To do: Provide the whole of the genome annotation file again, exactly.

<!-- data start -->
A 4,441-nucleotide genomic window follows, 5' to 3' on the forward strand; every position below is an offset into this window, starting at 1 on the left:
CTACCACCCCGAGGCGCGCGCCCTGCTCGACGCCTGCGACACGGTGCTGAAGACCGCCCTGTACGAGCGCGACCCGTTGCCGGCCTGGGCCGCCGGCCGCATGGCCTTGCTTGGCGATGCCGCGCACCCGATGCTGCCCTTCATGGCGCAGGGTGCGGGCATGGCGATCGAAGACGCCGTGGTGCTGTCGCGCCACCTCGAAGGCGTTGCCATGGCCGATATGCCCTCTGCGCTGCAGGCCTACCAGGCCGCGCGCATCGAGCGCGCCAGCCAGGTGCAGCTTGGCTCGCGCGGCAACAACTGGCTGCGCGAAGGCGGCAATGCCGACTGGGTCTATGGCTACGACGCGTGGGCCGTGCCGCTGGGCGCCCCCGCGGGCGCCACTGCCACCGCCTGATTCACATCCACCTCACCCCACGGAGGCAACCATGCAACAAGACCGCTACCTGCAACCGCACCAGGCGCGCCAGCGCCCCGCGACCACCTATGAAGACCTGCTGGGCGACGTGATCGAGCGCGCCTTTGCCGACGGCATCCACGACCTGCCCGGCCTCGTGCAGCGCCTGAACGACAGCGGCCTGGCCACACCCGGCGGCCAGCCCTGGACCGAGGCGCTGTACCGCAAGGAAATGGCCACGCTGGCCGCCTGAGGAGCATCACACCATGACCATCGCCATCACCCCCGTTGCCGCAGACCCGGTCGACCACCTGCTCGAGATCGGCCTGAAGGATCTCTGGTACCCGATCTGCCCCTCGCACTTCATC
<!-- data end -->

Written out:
A 4,441-nucleotide genomic window follows, 5' to 3' on the forward strand; every position below is an offset into this window, starting at 1 on the left:
CTACCACCCCGAGGCGCGCGCCCTGCTCGACGCCTGCGACACGGTGCTGAAGACCGCCCTGTACGAGCGCGACCCGTTGCCGGCCTGGGCCGCCGGCCGCATGGCCTTGCTTGGCGATGCCGCGCACCCGATGCTGCCCTTCATGGCGCAGGGTGCGGGCATGGCGATCGAAGACGCCGTGGTGCTGTCGCGCCACCTCGAAGGCGTTGCCATGGCCGATATGCCCTCTGCGCTGCAGGCCTACCAGGCCGCGCGCATCGAGCGCGCCAGCCAGGTGCAGCTTGGCTCGCGCGGCAACAACTGGCTGCGCGAAGGCGGCAATGCCGACTGGGTCTATGGCTACGACGCGTGGGCCGTGCCGCTGGGCGCCCCCGCGGGCGCCACTGCCACCGCCTGATTCACATCCACCTCACCCCACGGAGGCAACCATGCAACAAGACCGCTACCTGCAACCGCACCAGGCGCGCCAGCGCCCCGCGACCACCTATGAAGACCTGCTGGGCGACGTGATCGAGCGCGCCTTTGCCGACGGCATCCACGACCTGCCCGGCCTCGTGCAGCGCCTGAACGACAGCGGCCTGGCCACACCCGGCGGCCAGCCCTGGACCGAGGCGCTGTACCGCAAGGAAATGGCCACGCTGGCCGCCTGAGGAGCATCACACCATGACCATCGCCATCACCCCCGTTGCCGCAGACCCGGTCGACCACCTGCTCGAGATCGGCCTGAAGGATCTCTGGTACCCGATCTGCCCCTCGCACTTCATC